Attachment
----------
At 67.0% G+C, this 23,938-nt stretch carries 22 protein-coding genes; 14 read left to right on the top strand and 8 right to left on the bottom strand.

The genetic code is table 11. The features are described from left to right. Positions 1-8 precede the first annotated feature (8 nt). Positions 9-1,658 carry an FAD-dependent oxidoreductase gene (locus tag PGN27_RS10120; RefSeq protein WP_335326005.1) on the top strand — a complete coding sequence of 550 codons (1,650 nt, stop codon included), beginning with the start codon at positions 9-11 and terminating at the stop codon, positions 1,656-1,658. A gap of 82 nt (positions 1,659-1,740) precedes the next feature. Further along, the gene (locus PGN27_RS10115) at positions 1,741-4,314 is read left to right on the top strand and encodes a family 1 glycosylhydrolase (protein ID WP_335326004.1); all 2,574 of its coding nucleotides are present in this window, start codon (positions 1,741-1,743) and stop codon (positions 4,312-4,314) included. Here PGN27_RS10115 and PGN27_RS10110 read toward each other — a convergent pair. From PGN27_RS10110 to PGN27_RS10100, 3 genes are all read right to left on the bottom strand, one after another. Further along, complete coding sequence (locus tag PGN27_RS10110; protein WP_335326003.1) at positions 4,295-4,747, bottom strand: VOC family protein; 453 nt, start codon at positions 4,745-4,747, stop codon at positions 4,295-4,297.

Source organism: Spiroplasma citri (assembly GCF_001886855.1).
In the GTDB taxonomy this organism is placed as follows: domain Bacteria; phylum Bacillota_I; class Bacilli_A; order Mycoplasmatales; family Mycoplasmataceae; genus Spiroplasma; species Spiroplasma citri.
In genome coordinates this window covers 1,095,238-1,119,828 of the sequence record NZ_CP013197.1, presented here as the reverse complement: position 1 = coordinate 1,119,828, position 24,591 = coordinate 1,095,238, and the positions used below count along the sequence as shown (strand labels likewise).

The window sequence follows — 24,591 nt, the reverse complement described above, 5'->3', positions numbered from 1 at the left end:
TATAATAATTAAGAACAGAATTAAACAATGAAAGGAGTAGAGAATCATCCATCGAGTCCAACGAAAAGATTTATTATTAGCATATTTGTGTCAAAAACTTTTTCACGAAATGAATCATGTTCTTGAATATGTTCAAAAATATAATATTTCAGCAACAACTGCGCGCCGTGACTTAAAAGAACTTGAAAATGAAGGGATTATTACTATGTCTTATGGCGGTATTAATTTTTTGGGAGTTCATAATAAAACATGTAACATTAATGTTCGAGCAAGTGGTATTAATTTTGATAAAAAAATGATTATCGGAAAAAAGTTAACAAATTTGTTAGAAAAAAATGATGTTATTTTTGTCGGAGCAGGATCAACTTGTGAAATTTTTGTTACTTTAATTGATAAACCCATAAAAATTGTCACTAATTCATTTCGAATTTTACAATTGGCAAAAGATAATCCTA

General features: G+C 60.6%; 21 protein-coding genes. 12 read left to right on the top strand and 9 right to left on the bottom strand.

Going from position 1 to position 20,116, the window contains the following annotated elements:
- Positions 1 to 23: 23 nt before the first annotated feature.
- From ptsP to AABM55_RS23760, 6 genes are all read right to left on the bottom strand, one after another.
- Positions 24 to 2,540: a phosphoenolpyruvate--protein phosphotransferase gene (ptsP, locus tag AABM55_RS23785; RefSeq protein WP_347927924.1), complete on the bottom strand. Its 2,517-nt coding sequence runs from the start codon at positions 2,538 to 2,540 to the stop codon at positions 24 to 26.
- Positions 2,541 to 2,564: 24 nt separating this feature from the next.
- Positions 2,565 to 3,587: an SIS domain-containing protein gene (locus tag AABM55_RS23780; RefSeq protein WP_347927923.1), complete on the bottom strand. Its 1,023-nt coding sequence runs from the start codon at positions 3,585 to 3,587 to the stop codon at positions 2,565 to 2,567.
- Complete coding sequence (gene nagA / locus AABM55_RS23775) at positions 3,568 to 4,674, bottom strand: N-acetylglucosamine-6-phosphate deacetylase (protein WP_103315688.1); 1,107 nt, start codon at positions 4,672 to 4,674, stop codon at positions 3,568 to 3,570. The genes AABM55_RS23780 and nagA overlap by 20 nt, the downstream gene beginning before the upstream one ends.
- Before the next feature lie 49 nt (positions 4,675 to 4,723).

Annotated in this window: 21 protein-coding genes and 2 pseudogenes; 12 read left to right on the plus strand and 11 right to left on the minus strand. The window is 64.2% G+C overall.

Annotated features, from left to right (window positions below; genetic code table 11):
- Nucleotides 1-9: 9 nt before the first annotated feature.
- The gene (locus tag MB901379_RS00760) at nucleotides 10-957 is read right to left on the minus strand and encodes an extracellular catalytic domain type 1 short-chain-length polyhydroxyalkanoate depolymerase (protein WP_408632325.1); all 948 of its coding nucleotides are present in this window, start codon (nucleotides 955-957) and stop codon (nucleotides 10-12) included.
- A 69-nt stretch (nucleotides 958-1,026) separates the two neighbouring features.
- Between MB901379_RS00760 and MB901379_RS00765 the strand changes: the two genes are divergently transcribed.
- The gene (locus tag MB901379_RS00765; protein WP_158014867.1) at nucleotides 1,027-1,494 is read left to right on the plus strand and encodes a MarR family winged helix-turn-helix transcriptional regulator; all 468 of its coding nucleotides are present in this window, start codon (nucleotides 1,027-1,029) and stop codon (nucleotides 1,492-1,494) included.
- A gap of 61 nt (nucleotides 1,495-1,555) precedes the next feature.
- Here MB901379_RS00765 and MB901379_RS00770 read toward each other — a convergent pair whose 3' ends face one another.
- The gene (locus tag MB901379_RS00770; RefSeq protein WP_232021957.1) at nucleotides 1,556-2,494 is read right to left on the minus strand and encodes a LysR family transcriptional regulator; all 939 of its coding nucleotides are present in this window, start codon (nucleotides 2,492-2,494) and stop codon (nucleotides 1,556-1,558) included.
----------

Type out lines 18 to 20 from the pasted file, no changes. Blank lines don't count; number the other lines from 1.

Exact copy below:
Annotated features, from left to right (window positions below; genetic code table 11):
- Nucleotides 1-9: 9 nt before the first annotated feature.
- The gene (locus tag MB901379_RS00760) at nucleotides 10-957 is read right to left on the minus strand and encodes an extracellular catalytic domain type 1 short-chain-length polyhydroxyalkanoate depolymerase (protein WP_408632325.1); all 948 of its coding nucleotides are present in this window, start codon (nucleotides 955-957) and stop codon (nucleotides 10-12) included.